Editor’s Note: As we all know, explaining matters of faith to someone who doesn’t know what that is can be a bit difficult. This may apply to a child, someone who isn’t familiar with religion, or flat out just someone who never invested themselves deeply enough to learn. This article idea came up because I had recalled a brief instance in the past where myself (LVCIFER) and ANIMUS were discussing the fall of Lucifer from Heaven, and he had mentioned, fleetingly, the theft of a feather from the wings of the Archangel Michael. For some reason, months after this conversation, I approached ANIMUS and asked him to go more in depth about it, and I was presented with something infinitely better, that I thought deserved a spot on DiabolicalConfusions: a small, short little bedtime story, written for a child, explaining briefly the War in Heaven, the Fall of Lucifer, and the Creation of Demons. Now, obviously, with a little bit of modification, some fresh paint, and some quick research, I was able to adapt this to fit quite nicely here. But, before I do that, as usual, I have some “pre-reading”, or “homework”, if you will. There are some entities that are mentioned in this story, and before continuing to read, please feel free to download and scan through the PDFs I have assembled, so that you can obtain some type of idea in regards to who these entities are, and what they are capable of. They have been compiled from a short selection of books that I felt were best suited to the task, and all irrelevant information has been redacted. The list of downloadable PDF’s can be found here, divided specifically by entity, in alphabetical order:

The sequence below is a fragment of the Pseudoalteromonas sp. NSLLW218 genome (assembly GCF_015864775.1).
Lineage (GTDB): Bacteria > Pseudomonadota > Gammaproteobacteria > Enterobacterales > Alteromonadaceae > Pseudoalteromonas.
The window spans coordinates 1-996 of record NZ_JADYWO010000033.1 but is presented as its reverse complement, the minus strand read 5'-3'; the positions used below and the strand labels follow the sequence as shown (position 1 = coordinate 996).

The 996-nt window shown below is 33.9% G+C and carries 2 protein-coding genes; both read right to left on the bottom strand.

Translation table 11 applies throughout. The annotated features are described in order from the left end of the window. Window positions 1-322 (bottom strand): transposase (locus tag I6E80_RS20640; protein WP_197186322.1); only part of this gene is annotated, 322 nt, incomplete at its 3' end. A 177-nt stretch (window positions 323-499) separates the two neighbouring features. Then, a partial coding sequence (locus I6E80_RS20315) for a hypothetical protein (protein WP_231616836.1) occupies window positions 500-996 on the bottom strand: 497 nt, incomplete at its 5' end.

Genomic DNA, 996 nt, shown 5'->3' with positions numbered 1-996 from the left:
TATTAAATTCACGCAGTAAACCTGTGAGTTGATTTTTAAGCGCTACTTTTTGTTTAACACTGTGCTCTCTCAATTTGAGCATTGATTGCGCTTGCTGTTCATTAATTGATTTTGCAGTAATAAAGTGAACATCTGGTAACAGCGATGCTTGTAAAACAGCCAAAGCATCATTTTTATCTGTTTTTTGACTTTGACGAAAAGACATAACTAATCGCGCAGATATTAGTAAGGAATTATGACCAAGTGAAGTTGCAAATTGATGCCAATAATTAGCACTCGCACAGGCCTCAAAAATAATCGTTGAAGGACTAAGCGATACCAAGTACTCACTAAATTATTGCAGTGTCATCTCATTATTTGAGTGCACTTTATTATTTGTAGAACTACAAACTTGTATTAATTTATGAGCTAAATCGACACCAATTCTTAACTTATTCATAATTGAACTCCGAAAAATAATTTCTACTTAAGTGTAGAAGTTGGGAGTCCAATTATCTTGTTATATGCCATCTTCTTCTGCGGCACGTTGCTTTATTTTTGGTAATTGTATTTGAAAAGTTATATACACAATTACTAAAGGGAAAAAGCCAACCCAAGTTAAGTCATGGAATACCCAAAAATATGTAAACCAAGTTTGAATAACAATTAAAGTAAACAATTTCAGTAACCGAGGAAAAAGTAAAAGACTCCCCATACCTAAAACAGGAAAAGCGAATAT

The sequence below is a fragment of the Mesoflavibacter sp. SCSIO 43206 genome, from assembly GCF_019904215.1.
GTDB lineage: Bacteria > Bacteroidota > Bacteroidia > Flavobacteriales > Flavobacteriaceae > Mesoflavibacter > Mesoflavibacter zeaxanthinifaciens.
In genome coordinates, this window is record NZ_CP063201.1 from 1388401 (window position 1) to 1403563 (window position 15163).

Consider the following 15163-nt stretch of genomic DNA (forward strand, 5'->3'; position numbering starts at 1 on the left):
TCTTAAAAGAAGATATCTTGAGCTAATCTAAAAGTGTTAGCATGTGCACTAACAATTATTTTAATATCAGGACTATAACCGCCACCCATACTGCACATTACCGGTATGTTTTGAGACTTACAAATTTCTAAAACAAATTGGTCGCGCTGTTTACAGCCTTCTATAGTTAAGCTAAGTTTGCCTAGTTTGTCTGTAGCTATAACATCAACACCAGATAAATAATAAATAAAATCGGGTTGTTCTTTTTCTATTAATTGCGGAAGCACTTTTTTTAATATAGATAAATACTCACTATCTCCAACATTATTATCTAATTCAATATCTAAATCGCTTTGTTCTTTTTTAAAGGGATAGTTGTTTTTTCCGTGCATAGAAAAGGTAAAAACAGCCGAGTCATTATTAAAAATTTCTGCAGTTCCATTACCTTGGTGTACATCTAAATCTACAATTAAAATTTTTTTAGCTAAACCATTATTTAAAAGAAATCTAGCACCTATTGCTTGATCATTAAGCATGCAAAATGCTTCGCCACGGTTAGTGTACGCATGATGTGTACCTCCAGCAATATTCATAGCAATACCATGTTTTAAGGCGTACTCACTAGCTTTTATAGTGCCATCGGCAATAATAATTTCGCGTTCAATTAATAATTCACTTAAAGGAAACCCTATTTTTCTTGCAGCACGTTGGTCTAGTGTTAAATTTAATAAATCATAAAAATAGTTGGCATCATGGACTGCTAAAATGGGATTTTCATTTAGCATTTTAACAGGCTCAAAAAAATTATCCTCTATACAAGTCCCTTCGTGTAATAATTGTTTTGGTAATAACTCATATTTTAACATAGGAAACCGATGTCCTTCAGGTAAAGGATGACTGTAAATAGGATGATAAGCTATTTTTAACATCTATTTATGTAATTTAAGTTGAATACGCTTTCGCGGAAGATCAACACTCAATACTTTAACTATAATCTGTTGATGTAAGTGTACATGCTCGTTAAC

- Arial: Here
- Asmodeus/Ashmodai: Here
- Azrael: Here
- Beelzebub: Here
- Camael: Here
- Gabriel: Here
- Mephistopheles: Here
- Michael: Here
- Raphael: Here
- Rameel/Ramiel: Here
- Samael: Here
- Uriel: Here
Now, without any further distraction, please take a moment or two to learn about the War in Heaven and the Fall of Lucifer, through the eyes of a child.
In the beginning, there was nothing but the Lord. The world was naught, null, and nothing; only Tehum which means, “The Formless Darkness“.But the Lord spoke into this Darkness and from within the Lord Himself came out a Word and the Word was “Light” and the name of the Word was Truth. And so the Word of God entered the Darkness and there was Light, and the breath of God on which the Word was carried into the Darkness was Life, and this Spirit began moving and shaping the Darkness. And so, Word and Spirit, Light and Life, began to give form to Tehum, so that Tehum was no more, but was now the World that was, is, and will be. And this is told to us in the beginning of Genesis, and the beginning of John.